Pitfalls to Avoid While Applying for an Opportunity
As the world’s largest platform for providing global opportunities, we ensure to also help our users learn better ways of maximizing opportunities they come across. We have observed that very few people get selected for different opportunities they applied for. What could be their magic? What did they do right? What must you avoid while applying for opportunities? We have put together several pitfalls to avoid and methods to adopt below:
- Understand the opportunity: It is very important to have a fair understanding of the opportunity you are applying for. An understanding of the opportunity gives you a better idea of the organizer’s expectations, as such you will be able to fine tune your application to fit that expectation. Don’t just run off applying by reading only the title of the opportunity. Just because you are into youth development and the opportunity title says Youth Development Summit you jump on and begin application. You need to know the aspect of youth development they are interested in.
- Timing: Most people rush off to submit applications. Don’t be in a hurry to be the first to submit your application. You are likely to make mistakes and not have time to review your work properly. In the same vein, leaving your application to the last minute is not ideal. Anything can happen and you may find your self under intense pressure and anxiety. In This mood, you’re likely to make mistakes and not have time to review properly as well. We received quite a number of early applications for the OD Impact Challenge 2016 and OD Internship Program for Africans and Asians 2017– barely up to an hour after publishing – and most of them had an issue or two. This takes me to the next point!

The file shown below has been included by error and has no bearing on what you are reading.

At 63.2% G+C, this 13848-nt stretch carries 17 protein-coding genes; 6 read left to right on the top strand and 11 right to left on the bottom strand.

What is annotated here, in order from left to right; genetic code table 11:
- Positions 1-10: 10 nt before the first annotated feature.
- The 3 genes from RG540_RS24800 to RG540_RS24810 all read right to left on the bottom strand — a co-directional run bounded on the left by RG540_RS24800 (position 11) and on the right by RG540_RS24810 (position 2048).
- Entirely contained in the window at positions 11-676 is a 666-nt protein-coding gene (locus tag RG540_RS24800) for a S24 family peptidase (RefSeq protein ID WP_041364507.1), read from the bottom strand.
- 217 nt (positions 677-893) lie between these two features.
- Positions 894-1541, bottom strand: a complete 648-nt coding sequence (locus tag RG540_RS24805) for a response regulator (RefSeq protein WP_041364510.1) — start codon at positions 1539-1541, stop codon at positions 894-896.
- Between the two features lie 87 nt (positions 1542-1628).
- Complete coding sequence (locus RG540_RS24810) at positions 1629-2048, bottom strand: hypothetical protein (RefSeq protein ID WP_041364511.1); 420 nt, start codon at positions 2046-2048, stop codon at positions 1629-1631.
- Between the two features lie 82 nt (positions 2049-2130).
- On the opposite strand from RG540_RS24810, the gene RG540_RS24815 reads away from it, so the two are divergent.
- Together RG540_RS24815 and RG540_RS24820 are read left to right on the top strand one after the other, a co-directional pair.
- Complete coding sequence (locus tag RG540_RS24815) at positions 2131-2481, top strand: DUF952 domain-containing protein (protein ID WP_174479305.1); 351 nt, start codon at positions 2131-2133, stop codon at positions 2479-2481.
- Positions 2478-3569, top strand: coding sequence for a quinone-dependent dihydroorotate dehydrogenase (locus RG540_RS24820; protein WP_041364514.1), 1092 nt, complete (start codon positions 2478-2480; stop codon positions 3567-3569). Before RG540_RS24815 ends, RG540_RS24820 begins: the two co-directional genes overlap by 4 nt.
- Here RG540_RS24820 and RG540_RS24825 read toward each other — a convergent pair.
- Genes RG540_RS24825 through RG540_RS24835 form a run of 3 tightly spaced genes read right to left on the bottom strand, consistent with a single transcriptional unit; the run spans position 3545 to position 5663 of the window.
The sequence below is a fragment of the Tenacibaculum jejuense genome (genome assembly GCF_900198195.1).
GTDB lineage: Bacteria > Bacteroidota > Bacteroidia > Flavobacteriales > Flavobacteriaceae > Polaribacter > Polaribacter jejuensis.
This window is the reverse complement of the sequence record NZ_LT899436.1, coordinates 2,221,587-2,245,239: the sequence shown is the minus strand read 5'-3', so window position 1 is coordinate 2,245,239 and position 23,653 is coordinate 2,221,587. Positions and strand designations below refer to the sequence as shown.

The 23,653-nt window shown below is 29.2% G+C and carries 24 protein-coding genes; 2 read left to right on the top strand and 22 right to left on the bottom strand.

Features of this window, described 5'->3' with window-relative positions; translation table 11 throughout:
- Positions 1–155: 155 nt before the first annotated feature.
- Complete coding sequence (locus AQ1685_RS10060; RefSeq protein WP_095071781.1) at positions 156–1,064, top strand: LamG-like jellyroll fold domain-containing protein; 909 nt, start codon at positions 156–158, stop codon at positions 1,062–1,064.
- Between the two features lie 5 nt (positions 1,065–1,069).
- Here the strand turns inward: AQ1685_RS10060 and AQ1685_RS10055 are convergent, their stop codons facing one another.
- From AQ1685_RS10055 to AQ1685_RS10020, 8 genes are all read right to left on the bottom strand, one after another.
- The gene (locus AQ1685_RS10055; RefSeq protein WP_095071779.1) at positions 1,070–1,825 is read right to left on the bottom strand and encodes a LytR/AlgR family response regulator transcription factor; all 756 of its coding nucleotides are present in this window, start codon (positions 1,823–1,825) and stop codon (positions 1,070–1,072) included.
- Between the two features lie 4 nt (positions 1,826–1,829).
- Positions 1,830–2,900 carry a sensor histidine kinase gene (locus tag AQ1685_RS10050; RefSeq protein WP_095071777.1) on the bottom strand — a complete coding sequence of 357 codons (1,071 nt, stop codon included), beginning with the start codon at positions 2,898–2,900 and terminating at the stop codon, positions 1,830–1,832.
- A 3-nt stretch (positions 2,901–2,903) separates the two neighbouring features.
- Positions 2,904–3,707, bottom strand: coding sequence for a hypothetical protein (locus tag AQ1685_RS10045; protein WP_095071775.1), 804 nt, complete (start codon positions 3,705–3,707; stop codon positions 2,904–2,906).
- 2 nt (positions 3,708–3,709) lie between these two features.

- CV/Resume: Most opportunities require that applicants submit a CV/resume, sometime as an attachment to an email or uploaded as a file in a particular format. Let me say at this point that your CV is not a baseball hat where one size fits all. One CV does not fit all opportunities even if they are similar opportunities/programs. Your CV should be designed to suit the opportunity you are applying for. Certain details that have nothing to do with the opportunity should be removed from your CV. What is the use including your proficiency in driving or certificate from chef school in an opportunity like a journalism fellowship? Your CV should be properly tailored to the satisfaction of the organizers. Also ensure to submit it in the required format, either in MS Word or PDF as the case may be.
- Your expectation/motivation: Many people who apply for opportunities do not have expectation other than site seeing and tourism. Ugly Truth! They just want to add up to the list of countries they have visited or to also stand when they request for people who have international travel experience. Having international travel experience is good but when asked for your motivation and expectation you have to give something more. Share what you hope to achieve. You must be purposeful and deliberate. You should be able to tell how the program would be of immense benefit to the future of your work, for you personally and professionally.
- Be real: Don’t bloat stuffs. It’s not a do-or-die affair!
- Be cautious with words, stay formal even if you are acquainted with the organizers